For a musician whose claim to fame occurred 3 1/2 decades ago, Neil Turbin demonstrated Friday night at Fitzgerald's he can still rock and sing like it's 1984. And he's not exactly opposed to allowing up-and-coming local artists join in on the fun.

Playing, ironically, 34 years to the day of his final performance with Anthrax in that band's native New York, the original vocalist of a group that went on to become one of thrash metal's Big 4 without him headlined the quaint San Antonio bar. And although he came to the Alamo City by his lonesome, Turbin's arrival and performance were made possible by Jessikill bassist Arturo "Knight" Alvarado, who served as the gig's promoter -- and much more.

Knight, guitar mate Jyro Alejo, vocalist Jessica Marie Espinoza Alejo and Jessikill in-transition drummer Marcel Biel served as Turbin's backing band, accompanied by rhythm guitarist Fernando Moreno. But that wasn't all.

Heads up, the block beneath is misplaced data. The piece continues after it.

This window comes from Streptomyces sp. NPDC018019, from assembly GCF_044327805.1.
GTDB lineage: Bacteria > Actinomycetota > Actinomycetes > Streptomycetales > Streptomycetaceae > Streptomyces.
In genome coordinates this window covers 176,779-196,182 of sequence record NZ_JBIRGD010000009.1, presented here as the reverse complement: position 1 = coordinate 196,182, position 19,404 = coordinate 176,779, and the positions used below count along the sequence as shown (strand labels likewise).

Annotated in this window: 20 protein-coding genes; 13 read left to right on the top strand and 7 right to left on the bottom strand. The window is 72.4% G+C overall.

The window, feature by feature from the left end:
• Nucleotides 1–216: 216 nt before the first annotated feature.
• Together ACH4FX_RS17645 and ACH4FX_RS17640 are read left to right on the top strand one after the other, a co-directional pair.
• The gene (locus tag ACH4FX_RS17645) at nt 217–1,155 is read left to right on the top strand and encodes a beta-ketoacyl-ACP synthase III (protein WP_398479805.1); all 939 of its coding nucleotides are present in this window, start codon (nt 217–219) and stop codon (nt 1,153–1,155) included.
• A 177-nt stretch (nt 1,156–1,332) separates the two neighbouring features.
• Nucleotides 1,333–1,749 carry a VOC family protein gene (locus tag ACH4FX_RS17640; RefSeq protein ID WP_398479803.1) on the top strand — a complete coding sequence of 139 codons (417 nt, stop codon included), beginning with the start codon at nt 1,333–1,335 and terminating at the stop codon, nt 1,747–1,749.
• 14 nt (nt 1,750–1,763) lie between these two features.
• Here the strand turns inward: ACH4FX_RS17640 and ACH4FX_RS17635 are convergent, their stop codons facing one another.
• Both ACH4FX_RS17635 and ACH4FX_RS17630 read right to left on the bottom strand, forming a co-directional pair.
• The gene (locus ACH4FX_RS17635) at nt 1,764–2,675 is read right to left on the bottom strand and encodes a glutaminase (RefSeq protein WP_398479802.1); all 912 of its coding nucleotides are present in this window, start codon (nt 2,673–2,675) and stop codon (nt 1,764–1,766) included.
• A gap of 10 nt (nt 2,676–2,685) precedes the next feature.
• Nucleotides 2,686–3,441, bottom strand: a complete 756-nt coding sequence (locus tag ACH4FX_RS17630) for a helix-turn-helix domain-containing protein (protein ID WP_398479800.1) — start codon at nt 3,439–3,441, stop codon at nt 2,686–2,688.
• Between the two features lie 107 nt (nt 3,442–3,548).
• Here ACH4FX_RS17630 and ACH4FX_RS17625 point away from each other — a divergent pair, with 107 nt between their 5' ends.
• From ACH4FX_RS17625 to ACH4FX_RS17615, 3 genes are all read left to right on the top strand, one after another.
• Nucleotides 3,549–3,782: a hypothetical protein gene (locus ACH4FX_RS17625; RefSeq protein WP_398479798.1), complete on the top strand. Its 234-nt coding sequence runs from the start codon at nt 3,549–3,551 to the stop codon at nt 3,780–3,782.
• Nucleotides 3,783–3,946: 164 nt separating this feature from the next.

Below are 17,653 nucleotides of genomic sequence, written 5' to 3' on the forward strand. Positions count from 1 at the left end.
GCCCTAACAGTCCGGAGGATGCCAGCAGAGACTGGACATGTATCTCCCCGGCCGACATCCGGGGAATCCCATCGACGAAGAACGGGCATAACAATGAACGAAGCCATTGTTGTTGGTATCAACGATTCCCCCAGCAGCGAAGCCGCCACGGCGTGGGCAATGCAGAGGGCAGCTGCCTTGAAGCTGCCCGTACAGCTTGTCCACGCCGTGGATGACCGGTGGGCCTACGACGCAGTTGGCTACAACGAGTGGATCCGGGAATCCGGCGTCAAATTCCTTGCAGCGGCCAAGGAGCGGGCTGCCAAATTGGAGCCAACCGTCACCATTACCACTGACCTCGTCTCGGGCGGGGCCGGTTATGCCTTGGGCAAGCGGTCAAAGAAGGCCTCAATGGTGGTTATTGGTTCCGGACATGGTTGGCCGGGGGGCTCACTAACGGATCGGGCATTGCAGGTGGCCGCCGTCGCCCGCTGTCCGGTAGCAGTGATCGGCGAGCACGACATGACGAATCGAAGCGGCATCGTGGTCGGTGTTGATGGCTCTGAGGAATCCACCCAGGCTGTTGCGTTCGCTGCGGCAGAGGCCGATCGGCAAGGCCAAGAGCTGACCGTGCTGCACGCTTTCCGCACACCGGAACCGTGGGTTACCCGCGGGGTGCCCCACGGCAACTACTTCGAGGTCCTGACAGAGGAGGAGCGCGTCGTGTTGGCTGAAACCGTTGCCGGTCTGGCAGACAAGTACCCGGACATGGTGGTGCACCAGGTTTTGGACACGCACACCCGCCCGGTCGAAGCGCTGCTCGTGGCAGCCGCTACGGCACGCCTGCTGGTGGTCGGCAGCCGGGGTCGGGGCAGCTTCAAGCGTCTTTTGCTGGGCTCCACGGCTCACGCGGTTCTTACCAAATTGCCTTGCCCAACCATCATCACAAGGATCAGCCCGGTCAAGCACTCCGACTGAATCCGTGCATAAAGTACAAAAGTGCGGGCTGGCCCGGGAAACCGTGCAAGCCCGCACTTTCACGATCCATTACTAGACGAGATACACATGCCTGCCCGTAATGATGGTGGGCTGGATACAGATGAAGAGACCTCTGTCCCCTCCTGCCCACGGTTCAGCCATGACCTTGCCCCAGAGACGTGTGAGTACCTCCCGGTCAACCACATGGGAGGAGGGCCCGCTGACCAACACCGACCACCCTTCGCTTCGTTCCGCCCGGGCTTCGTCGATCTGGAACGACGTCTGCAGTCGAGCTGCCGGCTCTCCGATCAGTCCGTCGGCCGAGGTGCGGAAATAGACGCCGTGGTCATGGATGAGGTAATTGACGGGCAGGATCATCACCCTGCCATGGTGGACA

In addition to Jessikill performing a 30-minute set of its own, Jyro Alejo, Knight and Biel joined Helstar vocalist James Rivera for a half hour of Dio and Judas Priest classics in a makeshift version of Rivera's Sabbath Judas Sabbath tribute act (see 116-photo slideshow below).

Local artists Target 7, Pup Zenabi Instrumental Project, solo guitarist Jose Shrederiffic and Aeternal Requiem also played along with Houston metallers Serpent Attack.

Though Turbin is said to be working on new material with Deathriders, his band named after the opening track on Fistful of Metal, he didn't mention any of his current activities on stage. Dressed in black top hat and black attire with "Deathriders" running nearly as long down his sleeves as his jet black hair was down his back, Turbin was content living off his past. He played a bulk of his Anthrax contributions such as "Metal Thrashing Mad" (ATM video below), "Death From Above" (ATM Facebook Live video here), "Soldiers of Metal" and even the album's Alice Cooper cover "I'm Eighteen."